I read quite a few things over Christmas, here’s some notes on a few of them:
These were probably the shortest two that I read, but both jam packed with some quite useful information. With Mobile First, some of it was already preaching to the converted, but the examples and approaches were useful to see.
Emotional Design, however, made me think. It’s about optimising designs for the way human emotions operate. And, it works very well.
Much of the book outlines case studies, some from Aarron’s work with MailChimp, and others from elsewhere. It does a very good job of making its case - something that I’ll think about in the future.
I read this after spending a good chunk of time reading Matt Might’s blog. It’s a book about academic careers and attempts to reveal exactly what that entails.
Like most books on the same subject, it’s US centric, but still valuable. If the thought of academic is on the horizon, I’d suggest you give it a read.
This is about programming careers. I think it’s well targeted at those soon to be leaving University or in University studying something programming related.
I find what most people say on careers to be simply offensive, this is good.
A big pain point I see in people is seeing what they’re being taught at University to be the be-all and end-all of what they need to know to get a job. For some, this is obvious, but for others not so. The book makes a good point of suggesting that you firstly should be problem, not tool orientated, and that also you should be pushing out into other technologies. Especially new ones.
For the former, this means pushing far out of your comfort zone. Used to Java? Learn Ruby, or Objective-C. Or, even better go functional and learn something like Haskell. But, more important is to remember what you’re working on now is just the thing of the moment. If you keep that view, you can keep ploughing forward. And anyway, if you learn around your favourite technology and methodologies enough, you are still improving on the original one.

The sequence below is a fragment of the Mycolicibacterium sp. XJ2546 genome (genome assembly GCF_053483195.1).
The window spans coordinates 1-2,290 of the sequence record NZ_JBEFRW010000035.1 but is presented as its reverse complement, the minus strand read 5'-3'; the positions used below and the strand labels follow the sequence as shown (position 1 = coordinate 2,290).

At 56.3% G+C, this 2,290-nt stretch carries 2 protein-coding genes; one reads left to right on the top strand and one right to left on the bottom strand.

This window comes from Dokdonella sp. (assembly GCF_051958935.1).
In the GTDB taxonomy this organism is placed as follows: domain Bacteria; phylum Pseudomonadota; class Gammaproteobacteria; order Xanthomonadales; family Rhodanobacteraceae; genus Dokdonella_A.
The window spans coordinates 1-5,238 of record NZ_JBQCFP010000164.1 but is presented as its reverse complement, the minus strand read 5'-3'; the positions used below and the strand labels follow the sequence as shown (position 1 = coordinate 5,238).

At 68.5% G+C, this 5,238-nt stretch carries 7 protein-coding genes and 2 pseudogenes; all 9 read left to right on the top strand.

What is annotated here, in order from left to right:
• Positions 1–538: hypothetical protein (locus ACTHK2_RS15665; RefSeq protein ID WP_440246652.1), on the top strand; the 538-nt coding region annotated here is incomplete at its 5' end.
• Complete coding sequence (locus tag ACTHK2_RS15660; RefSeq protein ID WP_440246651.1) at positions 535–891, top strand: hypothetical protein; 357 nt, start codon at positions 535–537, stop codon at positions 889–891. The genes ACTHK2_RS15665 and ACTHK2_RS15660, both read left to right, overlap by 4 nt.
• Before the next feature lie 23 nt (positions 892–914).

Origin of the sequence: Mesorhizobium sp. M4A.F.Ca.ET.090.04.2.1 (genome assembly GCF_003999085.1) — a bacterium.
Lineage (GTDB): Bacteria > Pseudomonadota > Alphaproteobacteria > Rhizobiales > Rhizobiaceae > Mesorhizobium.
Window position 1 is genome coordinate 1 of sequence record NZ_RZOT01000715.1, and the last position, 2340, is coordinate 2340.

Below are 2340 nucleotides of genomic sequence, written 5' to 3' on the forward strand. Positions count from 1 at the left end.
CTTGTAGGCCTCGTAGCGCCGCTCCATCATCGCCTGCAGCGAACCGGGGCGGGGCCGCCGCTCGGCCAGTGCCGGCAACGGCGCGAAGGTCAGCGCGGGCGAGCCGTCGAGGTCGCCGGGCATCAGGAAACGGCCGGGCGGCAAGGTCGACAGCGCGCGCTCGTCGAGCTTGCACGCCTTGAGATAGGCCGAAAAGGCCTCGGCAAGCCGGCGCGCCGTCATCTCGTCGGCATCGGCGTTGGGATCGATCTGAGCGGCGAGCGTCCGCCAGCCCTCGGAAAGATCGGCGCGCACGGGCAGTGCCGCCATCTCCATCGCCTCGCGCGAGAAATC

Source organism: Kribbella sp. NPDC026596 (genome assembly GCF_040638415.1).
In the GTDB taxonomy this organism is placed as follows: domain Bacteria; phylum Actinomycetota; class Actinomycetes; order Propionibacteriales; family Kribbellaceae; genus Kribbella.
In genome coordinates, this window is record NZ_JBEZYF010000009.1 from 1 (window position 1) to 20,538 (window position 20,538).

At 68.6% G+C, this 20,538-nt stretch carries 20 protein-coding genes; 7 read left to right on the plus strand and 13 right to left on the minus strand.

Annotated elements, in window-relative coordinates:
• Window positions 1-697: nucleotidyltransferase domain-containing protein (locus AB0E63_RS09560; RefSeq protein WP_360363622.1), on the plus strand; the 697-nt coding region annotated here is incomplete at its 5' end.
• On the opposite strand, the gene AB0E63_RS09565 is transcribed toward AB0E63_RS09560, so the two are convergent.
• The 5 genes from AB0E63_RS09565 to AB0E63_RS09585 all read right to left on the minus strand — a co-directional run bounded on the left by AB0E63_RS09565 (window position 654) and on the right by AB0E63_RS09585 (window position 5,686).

It is a little dry at times, and somewhat fear driven (there’s lots about the risk of having your job outsourced), but overall it’s a good book. It has some nice personal case studies, too.
This wasn’t what I expected. It’s a book about applying the way the Macintosh was created to other companies. Some things are a little dated (it was published in 1990.)
It doesn’t contain a gushing history, but a a slightly rose tinted, but critical look at how the Macintosh was crafted (and maintained after Jobs left.)
The point of the book is how to apply this to other companies. Beware of the dating chapter. It’s painful.
This has got to be the first book that has made me enjoy dealing with data. Up until this point, I had avoided Core Data (it is a complex framework.) But, I got this as a Christmas Present.
For iOS, Core Data is essentially a wrapper and set of tools for dealing with SQLite. I’ve not finished reading it yet, but so far this has given a enjoyable discussion of the way Core Data works and how to go about using it. It has some nice tips on performance, too - especially important if you are handling large data sets.
The information is not limited to just iOS, either. Whilst this is the primary focus, it does cover enough if you are looking into the Mac, too.
I did read a lot of other things, too (mostly catching up.) You can find those over on Pinboard.